Molly Torsen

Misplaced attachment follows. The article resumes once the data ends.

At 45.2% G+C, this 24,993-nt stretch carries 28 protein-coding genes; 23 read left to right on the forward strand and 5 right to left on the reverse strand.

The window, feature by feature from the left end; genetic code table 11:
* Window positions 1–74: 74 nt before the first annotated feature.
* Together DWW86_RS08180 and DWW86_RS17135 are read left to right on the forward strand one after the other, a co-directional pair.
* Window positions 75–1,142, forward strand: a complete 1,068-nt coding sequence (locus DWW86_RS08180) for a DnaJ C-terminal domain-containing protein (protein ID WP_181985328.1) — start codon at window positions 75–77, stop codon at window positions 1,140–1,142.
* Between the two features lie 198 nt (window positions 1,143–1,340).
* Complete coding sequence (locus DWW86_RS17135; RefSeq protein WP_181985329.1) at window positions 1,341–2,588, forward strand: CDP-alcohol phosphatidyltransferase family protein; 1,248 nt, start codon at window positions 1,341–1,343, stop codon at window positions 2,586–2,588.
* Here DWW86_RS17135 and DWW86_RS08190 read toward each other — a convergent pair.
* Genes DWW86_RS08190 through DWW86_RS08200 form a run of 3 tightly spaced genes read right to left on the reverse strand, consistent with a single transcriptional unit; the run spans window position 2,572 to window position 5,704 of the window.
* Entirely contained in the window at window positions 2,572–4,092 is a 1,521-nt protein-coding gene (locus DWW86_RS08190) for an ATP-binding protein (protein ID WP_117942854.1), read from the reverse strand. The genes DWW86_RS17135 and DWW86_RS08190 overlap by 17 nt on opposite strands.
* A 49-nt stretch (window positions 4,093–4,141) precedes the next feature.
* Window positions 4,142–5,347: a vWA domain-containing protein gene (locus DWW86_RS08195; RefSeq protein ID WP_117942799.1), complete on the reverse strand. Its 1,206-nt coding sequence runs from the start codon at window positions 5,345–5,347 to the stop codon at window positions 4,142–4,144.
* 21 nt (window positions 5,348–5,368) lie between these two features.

At the top of the homepage of the Internet Corporation for Assigned Names and Numbers (ICANN) is a choice of nine different languages in which to read information about the organization; four of them are languages written in non-Latin script (Arabic, Chinese, Japanese and Russian). Clicking upon any of the language options brings the reader to a new website in that language and, presuming the reader has a computer and screen that can handle non-Latin script, the webpage reads legibly and clearly. The Uniform Resource Locator (URL), however, still reads in Latin script despite the webpage’s content being in a foreign script. This article will examine the current state of affairs in policy-oriented Internet realms and suggest that the cohesive development of Internationalized Domain Names (IDNs), which are domain names in character sets other than American Standard Code for Information Interchange (ASCII), is a critical step to take in order to more fully utilize the potential the Internet offers for international communication.

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